Many of our clients ask us why their anti-virus program isn’t stopping attacks on their computers, and how they can keep their computers and network safe from hackers, data thieves, and security breaches in general. The fact is, there is no one way to protect your systems from these intruders. As technology has evolved, so has the expertise and determination of hackers. In fact, in many cases, we are now facing outright cyber terrorism.
Technology Unlimited uses many approaches to protect our clients from cyber attacks. We do not recommend a simple approach of an anti-virus software, instead, we deploy a variety of solutions to watch for, analyze, and deter unwanted visitors from the web. These include proven solutions from Symantec Endpoint Protection, Dell SonicWall firewalls, OpenDNS filtering, and many more. We also offer proactive oversight of your monitored solutions to give you the information necessary to thwart attacks and intrusions.
According to OpenDNS, the following are the Top Ten Cyber Security Tips:
- Realize that you are an attractive target for hackers. Don’t ever say “It won’t happen to me.”
- Practice good password management. Use a strong mix of characters, and don’t use the same password for multiple sites. Don’t share your password with others, don’t write it down, and definitely don’t write it on a post-it note attached to your monitor.
- Never leave your devices unattended. If you need to leave your computer, phone, or tablet for any length of time—no matter how short—lock it up so no one can use it while you’re gone. If you keep sensitive information on a flash drive or external hard drive, make sure to lock it up as well.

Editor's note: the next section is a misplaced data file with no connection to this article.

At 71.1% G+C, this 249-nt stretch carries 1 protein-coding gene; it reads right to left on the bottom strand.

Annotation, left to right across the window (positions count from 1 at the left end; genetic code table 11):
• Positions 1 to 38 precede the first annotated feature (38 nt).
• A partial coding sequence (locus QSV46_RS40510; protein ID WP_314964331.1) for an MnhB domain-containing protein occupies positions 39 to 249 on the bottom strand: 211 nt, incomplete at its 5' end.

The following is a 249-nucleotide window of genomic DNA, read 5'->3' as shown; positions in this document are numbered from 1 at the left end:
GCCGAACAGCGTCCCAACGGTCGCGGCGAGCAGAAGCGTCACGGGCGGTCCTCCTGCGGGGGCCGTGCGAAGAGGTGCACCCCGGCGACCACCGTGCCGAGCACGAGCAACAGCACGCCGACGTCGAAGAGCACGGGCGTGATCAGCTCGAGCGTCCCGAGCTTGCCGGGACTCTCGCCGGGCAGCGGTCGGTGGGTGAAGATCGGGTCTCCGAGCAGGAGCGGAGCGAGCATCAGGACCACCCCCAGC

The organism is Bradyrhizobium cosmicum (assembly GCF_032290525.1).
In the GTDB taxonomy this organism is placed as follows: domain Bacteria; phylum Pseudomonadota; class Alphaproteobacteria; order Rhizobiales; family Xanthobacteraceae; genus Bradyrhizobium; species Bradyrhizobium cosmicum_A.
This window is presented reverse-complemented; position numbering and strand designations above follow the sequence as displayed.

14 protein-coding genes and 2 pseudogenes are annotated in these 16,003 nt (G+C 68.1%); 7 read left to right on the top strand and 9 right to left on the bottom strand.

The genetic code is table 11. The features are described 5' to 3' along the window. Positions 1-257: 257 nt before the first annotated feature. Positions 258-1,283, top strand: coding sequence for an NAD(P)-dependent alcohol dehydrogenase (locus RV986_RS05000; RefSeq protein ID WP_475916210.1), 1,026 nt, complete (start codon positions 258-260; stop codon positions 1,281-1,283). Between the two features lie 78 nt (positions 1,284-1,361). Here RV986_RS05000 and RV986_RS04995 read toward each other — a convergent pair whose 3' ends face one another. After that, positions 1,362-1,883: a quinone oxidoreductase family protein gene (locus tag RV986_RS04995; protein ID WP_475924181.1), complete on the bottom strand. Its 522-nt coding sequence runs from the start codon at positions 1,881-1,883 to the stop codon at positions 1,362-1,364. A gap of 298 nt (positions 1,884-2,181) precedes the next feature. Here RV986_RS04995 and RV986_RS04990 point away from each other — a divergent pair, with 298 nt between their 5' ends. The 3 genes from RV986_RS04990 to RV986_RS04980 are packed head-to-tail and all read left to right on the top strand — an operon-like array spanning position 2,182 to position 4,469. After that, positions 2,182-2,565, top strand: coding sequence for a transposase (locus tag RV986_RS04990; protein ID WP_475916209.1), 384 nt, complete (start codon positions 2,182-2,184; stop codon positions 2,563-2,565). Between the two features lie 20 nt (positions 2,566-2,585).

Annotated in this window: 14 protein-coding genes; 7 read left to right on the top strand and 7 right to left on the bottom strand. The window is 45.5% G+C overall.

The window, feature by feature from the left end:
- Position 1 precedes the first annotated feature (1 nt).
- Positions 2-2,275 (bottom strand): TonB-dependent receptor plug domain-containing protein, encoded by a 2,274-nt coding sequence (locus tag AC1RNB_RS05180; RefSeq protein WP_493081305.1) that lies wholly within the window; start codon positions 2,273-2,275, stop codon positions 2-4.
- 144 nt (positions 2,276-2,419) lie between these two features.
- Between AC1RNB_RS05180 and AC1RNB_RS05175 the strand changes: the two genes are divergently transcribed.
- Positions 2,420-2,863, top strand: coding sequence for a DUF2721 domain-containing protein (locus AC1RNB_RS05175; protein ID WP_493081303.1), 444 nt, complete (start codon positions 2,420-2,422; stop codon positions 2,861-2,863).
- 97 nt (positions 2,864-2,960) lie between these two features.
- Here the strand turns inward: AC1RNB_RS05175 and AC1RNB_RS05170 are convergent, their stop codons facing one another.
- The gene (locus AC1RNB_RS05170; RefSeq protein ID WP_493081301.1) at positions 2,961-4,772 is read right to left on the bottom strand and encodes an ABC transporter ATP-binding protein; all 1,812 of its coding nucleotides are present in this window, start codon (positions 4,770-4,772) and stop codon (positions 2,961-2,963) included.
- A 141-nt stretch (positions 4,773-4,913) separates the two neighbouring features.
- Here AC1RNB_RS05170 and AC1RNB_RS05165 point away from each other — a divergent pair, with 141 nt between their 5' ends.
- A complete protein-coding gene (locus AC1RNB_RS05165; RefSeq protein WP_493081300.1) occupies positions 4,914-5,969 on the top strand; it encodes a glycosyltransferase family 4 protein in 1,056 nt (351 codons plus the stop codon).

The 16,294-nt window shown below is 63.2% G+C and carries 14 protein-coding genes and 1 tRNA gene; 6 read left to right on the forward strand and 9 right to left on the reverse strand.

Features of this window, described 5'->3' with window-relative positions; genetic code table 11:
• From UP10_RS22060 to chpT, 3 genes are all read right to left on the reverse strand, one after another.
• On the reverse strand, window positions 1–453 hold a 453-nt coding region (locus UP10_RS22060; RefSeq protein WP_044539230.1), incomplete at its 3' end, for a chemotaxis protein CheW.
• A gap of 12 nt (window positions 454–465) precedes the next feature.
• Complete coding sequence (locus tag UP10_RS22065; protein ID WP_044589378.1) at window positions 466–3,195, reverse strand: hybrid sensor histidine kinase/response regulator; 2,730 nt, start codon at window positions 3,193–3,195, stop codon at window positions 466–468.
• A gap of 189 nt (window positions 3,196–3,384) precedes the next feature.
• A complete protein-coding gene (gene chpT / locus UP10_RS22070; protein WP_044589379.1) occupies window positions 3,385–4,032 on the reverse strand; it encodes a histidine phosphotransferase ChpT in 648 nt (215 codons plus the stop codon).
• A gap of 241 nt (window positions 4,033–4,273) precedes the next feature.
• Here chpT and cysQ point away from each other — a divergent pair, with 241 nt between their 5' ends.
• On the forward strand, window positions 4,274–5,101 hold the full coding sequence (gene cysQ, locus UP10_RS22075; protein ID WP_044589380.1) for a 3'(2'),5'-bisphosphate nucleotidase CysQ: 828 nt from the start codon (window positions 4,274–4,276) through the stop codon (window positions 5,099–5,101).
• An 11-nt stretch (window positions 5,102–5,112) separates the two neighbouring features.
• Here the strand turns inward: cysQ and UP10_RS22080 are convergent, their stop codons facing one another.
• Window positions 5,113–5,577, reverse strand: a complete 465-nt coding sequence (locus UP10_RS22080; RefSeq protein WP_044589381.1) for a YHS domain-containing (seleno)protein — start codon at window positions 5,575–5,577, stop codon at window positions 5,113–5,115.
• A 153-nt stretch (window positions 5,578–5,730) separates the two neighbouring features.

- Always be careful when clicking on attachments or links in an email. If it’s unexpected or suspicious for any reason, don’t click on it. Double check the URL of the website the link takes you to bad actors will often take advantage of spelling mistakes to direct you to a harmful domain.
- Sensitive browsing, such as banking or shopping, should only be done on a device that belongs to you, on a network that you trust. Whether it’s a friend’s phone, a public computer, or a cafe’s free WiFi—your data could be copied or stolen.
- Back up your data regularly, and make sure your anti-virus software is always up to date.
- Be conscientious of what you plug into your computer. Malware can be spread through infected flash drives, external hard drives, and even smartphones.
- Watch what you’re sharing on social networks. Criminals can befriend you and easily gain access to a shocking amount of information—where you go to school, where you work when you’re on vacation—that could help them gain access to more valuable data.
- Offline, be wary of social engineering, where someone attempts to gain information from you through manipulation. If someone calls or emails you asking for sensitive information, it’s okay to say no. You can always call the company directly to verify credentials before giving out any information.
- Be sure to monitor your accounts for any suspicious activity. If you see something unfamiliar, it could be a sign that you’ve been compromised.